Multi-material filaments embed 3D-printable LEDs and sensors

Multi-material filaments embed 3D-printable LEDs and sensors

Technology News |
Using a custom-engineered fibre-drawing process, MIT researchers have drawn special multi-material filaments whose core embeds either light-emitters or light sensors and which they can use in place of conventional single-material polymer filaments in 3D printers.
By eeNews Europe


The 3D-printer fitted with a special nozzle operates at a lower temperature and pulls the filament through faster than conventional printers do, so that only its outer layer gets partially molten to ensure adhesion to adjacent filaments during the 3D-printing process. The lower temperature also ensures that the embedded microelectronic components stay cool and solid, unaffected by the printing process.

The devices printed with such embedded electronics filaments end-up being either dotted with tiny electroluminescent pixels (about 55µm across each) or can spatially resolve light at micron resolution (when using the light-sensor filament) across their entire centimetre-scale surface.

Described in the paper “Structured multimaterial filaments for 3D printing of optoelectronics“ published in Nature Communications, the specially-made fibres contain multiple interconnected materials at micrometer-level, including metal wires, semiconductors with active functions, and polymer insulators to prevent wires from contacting each other.

The light-emitting filament consists of a metallic BiSn core (laser-heated in the drawn fibre to form discrete microspheres upon capillary breakup), electrically-conducting tungsten (W), and an electroluminescent ZnS layer wrapped around a dielectric-clad copper wire, the whole lot clad into insulating polycarbonate surrounded by a print adhesion tie layer (a cyclic olefin copolymer).

Schematics of the pixelated light-emitting filament (left) and of the light-detecting filament, with an external circuit connected to opposite ends of the different electrodes.

By connecting the tungsten and copper electrodes to an alternating voltage source, the bridging microspheres link the electric potential from the tungsten electrode towards the outer surface of ZnS, enabling sufficient electric field strength to induce light emission from the ZnS layer via electroluminescence, the paper reports.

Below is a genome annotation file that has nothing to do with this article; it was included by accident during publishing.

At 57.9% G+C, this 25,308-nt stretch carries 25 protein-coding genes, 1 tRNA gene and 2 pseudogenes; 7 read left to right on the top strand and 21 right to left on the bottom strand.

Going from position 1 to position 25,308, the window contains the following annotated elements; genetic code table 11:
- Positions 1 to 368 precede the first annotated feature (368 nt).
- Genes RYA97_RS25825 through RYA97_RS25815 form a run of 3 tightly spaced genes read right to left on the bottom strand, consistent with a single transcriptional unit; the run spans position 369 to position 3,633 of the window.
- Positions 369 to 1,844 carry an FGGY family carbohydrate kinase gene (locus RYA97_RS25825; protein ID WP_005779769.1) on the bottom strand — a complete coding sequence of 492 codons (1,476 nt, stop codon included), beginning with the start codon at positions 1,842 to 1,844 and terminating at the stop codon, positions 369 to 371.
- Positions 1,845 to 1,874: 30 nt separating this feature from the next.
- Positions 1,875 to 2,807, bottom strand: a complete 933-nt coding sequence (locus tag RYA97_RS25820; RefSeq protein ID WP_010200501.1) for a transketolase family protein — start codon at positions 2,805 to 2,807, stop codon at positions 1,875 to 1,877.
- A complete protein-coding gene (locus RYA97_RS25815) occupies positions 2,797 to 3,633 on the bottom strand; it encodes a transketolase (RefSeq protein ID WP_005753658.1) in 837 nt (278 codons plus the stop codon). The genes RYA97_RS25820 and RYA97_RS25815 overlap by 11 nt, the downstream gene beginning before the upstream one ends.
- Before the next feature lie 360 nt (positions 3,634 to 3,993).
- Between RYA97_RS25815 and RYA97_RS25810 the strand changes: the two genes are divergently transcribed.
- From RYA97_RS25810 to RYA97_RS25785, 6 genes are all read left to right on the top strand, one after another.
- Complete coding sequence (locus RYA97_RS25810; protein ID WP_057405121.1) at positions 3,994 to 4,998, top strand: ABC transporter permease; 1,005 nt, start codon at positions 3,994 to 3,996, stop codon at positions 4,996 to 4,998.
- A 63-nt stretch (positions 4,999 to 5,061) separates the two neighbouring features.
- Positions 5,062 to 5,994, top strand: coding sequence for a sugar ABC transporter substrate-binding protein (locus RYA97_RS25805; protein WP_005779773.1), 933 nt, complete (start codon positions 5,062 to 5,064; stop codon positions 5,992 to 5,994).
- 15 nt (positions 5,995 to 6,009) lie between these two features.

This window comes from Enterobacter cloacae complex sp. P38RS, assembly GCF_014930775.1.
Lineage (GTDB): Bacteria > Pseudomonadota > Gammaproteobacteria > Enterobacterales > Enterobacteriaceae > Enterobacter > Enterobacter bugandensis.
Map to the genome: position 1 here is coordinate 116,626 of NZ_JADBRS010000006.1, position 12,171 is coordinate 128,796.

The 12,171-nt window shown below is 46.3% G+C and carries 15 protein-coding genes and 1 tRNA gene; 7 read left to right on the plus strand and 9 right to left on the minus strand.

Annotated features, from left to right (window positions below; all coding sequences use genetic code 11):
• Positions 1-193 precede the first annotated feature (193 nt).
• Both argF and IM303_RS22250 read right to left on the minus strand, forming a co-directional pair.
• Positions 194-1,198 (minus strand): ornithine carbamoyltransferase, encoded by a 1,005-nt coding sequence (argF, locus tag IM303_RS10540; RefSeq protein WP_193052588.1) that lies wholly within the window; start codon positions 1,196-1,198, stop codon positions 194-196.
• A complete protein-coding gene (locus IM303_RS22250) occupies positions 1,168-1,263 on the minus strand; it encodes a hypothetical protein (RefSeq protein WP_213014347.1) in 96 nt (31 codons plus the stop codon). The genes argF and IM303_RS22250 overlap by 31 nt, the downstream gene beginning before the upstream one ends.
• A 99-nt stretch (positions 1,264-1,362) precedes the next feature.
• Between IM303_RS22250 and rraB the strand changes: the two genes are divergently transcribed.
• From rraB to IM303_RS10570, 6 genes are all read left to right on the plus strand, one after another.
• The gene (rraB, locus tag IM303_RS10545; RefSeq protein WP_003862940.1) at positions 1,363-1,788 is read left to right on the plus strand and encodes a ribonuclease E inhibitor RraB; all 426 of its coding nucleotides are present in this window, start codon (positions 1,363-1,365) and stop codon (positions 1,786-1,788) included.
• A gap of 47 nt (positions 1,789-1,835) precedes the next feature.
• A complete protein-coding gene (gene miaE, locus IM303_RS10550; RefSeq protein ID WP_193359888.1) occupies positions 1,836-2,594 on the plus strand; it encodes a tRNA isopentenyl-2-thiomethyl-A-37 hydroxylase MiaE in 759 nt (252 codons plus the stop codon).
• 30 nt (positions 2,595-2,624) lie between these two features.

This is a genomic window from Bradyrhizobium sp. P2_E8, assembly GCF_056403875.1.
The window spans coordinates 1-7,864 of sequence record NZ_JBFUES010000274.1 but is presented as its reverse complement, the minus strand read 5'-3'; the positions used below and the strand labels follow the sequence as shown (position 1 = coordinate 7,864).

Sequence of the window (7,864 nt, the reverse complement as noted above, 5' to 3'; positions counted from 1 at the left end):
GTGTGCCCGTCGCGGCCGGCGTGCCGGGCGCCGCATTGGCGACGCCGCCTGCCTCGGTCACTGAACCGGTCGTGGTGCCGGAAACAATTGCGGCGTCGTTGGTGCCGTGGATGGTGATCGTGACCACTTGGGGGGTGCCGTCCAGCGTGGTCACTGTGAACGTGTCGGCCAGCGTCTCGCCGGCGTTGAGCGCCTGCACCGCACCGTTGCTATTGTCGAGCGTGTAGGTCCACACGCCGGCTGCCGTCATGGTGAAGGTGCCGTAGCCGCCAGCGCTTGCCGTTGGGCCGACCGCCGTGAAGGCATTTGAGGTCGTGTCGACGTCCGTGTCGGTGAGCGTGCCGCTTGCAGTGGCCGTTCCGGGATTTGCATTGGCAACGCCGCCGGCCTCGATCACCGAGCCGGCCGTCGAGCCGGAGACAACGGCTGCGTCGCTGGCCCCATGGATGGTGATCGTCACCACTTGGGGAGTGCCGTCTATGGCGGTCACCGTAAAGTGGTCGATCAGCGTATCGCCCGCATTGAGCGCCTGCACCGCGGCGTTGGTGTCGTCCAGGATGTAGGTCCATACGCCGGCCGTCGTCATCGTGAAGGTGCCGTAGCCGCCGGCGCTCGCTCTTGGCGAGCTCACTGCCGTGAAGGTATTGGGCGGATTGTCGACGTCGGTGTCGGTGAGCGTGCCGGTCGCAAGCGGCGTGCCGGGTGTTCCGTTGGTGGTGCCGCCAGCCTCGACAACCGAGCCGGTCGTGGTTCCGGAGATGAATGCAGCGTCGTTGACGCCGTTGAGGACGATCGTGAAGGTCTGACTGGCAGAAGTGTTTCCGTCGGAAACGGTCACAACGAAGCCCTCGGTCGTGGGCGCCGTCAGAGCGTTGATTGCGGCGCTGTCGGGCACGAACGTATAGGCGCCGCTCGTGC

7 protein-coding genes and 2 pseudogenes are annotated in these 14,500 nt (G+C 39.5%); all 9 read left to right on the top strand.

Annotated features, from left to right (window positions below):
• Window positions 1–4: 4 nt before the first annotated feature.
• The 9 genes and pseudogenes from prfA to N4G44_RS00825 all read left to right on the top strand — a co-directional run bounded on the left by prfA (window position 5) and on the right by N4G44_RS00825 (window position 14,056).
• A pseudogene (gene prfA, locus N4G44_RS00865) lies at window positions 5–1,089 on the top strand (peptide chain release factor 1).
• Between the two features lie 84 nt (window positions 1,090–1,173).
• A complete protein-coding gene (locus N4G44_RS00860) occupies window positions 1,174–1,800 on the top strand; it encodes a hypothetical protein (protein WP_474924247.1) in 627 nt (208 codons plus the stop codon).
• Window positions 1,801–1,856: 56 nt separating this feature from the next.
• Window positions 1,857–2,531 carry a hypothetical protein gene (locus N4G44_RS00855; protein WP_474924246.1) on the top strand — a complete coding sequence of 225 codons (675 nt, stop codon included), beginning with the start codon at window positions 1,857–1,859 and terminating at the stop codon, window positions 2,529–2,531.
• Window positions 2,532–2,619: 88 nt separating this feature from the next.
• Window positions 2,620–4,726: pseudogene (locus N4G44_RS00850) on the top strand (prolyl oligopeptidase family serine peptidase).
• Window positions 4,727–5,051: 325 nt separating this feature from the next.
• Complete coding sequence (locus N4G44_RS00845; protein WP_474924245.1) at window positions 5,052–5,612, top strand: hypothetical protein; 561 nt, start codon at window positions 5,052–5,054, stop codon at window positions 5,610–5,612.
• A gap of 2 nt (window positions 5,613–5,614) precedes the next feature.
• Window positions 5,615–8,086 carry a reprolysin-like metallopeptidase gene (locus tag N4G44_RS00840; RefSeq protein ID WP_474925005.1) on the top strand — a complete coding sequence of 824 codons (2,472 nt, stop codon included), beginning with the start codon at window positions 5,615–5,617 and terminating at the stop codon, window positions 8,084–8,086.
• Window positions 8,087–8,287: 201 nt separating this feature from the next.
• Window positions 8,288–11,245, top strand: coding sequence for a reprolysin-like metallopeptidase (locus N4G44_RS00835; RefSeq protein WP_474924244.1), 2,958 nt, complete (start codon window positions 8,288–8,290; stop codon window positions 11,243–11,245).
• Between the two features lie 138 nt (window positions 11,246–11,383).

Using a regular 3D-printing process, the authors note that this 0.6mm-thick filament could yield a maximum pixel density of 107 pixels-per-inch along its length, with a pixel resolution as small as 55µm, on par with the pixel size found in current super-retina high-definition displays.

As for the light-detecting filament, it consists of an axially symmetric semiconducting As2Se5 core in direct contact (on two sides) with conductive carbon-loaded polyethylene (CPE) electrodes, all clad in printable insulating polycarbonate. Under light exposure, the filament generates electric carriers in the As2Se5 core which are then separated into the adjacent CPE electrodes under a potential difference.

A 3D printed model airplane wing with both light emitters
and light detectors embedded in the material.

In one of their experiments, the researchers printed a wing for a model airplane, using filaments that contained both light-emitting and light-detecting electronics. An interesting result is that the sensors can be embedded in a three-dimensional structure to offer a higher dimensional degree of sensing as compared to flat 2D sensors. For example, a closed printed sphere designed with the photo-detecting filament was capable of omnidirectional localized light-sensing anywhere on its surface. Here, the exact position of a light spot on a filament can be derived based on its photocurrent feedbacks (due to the voltage-graded potential across the length of the filament).

While the filaments used in the model wing contained eight different materials, MIT doctoral student Gabriel Loke, first author of the paper, anticipates that they could contain even more and be engineered to include other sensors or to store energy.

The authors envision that the new printing filaments could enable the design of 3D-printed objects with sensing and feedback functions, mapped and displayed at a fine resolution, in three dimensions. Such sensing three-dimensional structures would be useful in haptic robotics or in health-monitoring implants.


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